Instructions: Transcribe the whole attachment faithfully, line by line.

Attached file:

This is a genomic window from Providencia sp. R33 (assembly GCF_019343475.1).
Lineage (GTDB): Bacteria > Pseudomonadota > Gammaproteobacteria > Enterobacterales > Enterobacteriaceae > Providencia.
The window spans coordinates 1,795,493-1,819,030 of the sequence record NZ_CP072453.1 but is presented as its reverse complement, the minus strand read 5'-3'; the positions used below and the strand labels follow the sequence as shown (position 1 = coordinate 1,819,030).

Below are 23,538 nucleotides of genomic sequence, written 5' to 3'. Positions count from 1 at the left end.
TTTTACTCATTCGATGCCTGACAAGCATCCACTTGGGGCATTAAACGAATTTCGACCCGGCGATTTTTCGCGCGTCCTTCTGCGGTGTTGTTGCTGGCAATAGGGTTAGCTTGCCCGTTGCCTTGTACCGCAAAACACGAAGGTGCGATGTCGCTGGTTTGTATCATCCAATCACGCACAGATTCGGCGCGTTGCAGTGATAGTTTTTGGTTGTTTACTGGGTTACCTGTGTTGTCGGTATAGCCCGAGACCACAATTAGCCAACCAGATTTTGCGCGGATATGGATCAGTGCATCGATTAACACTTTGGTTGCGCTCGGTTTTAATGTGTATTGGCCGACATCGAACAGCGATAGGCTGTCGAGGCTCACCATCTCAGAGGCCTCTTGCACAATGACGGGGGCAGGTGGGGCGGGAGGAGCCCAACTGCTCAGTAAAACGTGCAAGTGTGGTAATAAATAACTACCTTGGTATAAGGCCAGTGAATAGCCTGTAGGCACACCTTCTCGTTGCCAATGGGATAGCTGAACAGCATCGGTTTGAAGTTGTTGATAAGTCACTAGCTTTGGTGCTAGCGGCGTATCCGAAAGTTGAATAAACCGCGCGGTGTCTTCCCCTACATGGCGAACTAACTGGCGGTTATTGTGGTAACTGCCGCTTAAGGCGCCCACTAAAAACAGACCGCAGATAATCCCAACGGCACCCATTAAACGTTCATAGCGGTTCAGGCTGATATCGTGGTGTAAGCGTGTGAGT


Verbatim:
This is a genomic window from Providencia sp. R33 (assembly GCF_019343475.1).
Lineage (GTDB): Bacteria > Pseudomonadota > Gammaproteobacteria > Enterobacterales > Enterobacteriaceae > Providencia.
The window spans coordinates 1,795,493-1,819,030 of the sequence record NZ_CP072453.1 but is presented as its reverse complement, the minus strand read 5'-3'; the positions used below and the strand labels follow the sequence as shown (position 1 = coordinate 1,819,030).

Below are 23,538 nucleotides of genomic sequence, written 5' to 3'. Positions count from 1 at the left end.
TTTTACTCATTCGATGCCTGACAAGCATCCACTTGGGGCATTAAACGAATTTCGACCCGGCGATTTTTCGCGCGTCCTTCTGCGGTGTTGTTGCTGGCAATAGGGTTAGCTTGCCCGTTGCCTTGTACCGCAAAACACGAAGGTGCGATGTCGCTGGTTTGTATCATCCAATCACGCACAGATTCGGCGCGTTGCAGTGATAGTTTTTGGTTGTTTACTGGGTTACCTGTGTTGTCGGTATAGCCCGAGACCACAATTAGCCAACCAGATTTTGCGCGGATATGGATCAGTGCATCGATTAACACTTTGGTTGCGCTCGGTTTTAATGTGTATTGGCCGACATCGAACAGCGATAGGCTGTCGAGGCTCACCATCTCAGAGGCCTCTTGCACAATGACGGGGGCAGGTGGGGCGGGAGGAGCCCAACTGCTCAGTAAAACGTGCAAGTGTGGTAATAAATAACTACCTTGGTATAAGGCCAGTGAATAGCCTGTAGGCACACCTTCTCGTTGCCAATGGGATAGCTGAACAGCATCGGTTTGAAGTTGTTGATAAGTCACTAGCTTTGGTGCTAGCGGCGTATCCGAAAGTTGAATAAACCGCGCGGTGTCTTCCCCTACATGGCGAACTAACTGGCGGTTATTGTGGTAACTGCCGCTTAAGGCGCCCACTAAAAACAGACCGCAGATAATCCCAACGGCACCCATTAAACGTTCATAGCGGTTCAGGCTGATATCGTGGTGTAAGCGTGTGAGT